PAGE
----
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For the first time, researchers at the University of Twente managed to get two micro-robots to work together to pick up, move and assemble objects in 3D environments, says the university in a press release. This breakthrough opens up new possibilities for promising biomedical applications.

  • Breakthrough: Making two microrobots work together in 3D environments for biomedical capabilities
  • The magnetic microrobots promise groundbreaking applications.

Imagine you need an operation somewhere in your body, but the part is impossible for a surgeon to reach. In the future, a pair of robots smaller than a grain of salt might operate on your body. These micro-robots will then work together to perform all kinds of complex tasks. “It’s almost magic,” says Franco Piñan Basualdo, author of the publication.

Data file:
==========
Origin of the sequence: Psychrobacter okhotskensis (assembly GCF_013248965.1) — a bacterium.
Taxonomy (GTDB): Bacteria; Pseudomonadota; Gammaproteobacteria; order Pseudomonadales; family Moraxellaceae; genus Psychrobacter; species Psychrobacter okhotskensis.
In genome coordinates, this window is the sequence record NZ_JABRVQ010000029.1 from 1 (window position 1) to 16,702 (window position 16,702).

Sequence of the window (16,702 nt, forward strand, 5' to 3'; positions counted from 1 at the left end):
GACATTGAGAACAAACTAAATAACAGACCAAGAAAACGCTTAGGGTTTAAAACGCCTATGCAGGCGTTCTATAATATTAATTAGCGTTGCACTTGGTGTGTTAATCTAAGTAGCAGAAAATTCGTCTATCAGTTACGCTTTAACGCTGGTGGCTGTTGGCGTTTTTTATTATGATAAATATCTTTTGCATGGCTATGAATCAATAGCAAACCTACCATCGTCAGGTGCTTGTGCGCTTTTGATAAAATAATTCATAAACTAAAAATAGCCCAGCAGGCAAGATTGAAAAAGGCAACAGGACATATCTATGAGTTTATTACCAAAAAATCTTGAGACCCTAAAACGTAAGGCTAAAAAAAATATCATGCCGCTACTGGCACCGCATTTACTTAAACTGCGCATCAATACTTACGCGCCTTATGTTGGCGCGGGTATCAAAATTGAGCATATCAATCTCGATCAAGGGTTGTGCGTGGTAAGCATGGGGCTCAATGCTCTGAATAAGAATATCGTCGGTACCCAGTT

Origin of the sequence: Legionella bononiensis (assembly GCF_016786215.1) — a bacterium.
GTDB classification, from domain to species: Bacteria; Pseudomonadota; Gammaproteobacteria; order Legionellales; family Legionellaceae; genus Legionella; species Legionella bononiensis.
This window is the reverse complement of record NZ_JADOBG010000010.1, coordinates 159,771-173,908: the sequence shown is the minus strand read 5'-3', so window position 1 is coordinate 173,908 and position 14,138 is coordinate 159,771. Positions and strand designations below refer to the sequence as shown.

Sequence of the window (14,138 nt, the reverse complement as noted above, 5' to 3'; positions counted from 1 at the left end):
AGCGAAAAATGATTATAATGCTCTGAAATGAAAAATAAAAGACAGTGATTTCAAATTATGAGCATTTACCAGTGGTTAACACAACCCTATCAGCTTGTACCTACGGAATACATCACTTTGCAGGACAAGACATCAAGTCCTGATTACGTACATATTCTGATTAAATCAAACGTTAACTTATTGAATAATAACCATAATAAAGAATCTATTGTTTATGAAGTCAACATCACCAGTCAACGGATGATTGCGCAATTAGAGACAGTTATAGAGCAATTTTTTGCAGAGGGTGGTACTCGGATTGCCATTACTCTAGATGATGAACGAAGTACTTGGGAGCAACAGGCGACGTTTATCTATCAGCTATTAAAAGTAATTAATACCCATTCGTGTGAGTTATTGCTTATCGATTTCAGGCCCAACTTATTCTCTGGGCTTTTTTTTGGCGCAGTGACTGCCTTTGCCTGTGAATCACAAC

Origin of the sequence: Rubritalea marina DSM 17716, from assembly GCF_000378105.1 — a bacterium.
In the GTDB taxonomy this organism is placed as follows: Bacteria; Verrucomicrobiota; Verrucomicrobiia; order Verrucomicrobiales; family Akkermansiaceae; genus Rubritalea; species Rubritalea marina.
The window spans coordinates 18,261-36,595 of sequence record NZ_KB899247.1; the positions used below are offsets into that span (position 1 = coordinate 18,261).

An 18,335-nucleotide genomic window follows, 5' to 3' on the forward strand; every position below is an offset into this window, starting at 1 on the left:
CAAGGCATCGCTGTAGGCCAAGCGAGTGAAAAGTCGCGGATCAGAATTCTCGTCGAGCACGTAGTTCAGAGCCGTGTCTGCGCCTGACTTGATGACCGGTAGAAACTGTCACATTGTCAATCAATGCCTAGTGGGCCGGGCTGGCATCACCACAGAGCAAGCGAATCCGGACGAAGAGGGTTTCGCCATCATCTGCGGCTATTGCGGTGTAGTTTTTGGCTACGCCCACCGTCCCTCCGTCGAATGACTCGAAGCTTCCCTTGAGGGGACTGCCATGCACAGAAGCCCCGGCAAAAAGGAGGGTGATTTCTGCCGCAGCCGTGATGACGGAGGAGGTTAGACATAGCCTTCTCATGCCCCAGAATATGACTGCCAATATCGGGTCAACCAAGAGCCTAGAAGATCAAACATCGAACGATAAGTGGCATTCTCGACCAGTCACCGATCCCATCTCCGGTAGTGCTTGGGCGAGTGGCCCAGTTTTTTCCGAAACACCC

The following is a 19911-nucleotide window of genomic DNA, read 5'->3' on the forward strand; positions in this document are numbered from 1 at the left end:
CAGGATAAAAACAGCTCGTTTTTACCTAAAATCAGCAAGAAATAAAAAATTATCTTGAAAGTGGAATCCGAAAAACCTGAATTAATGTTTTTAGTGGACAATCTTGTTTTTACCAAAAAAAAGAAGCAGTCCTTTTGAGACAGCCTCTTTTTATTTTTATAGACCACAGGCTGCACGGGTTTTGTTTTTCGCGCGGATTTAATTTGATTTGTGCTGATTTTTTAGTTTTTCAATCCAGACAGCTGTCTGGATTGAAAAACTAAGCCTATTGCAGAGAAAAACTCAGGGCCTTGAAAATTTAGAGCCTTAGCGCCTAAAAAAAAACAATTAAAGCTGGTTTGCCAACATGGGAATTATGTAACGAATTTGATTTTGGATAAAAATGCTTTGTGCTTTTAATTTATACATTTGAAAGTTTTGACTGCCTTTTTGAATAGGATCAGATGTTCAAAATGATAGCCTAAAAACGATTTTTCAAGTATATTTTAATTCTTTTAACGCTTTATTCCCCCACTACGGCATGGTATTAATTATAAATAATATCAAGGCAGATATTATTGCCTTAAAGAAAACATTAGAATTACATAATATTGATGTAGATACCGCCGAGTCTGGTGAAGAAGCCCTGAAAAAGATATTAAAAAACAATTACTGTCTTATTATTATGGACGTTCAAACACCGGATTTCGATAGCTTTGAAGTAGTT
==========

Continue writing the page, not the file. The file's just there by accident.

Researchers at the University of Twente successfully had two of these one-millimetre-sized magnetic microrobots perform different actions. Like a well-oiled machine, the microrobots picked up, moved or stacked small cubes. Unique to this achievement is the 3D environment in which the robots did this. Not only up, down and from left to right, but also from front to back.

Controlling magnetic robots

Getting this done was quite a challenge. Just as ordinary magnets stick together if they get too close, these little magnetic robots do the same. This means they can’t get too close together, or they’ll stick together. But researchers at the Surgical Robotics Laboratory managed to use this natural attraction to their advantage. Using a custom-made controller, the team could move the individual robots, as well as control how they reacted to each other.

The microrobots are biocompatible, meaning it does not cause harmful reactions in the human body. They can be controlled in hard-to-reach and even enclosed environments. This makes them promising for biomedical studies and applications. “We can manipulate biomedical samples remotely without contaminating them. This can improve existing procedures and open the door to new ones,” says Piñan Basualdo.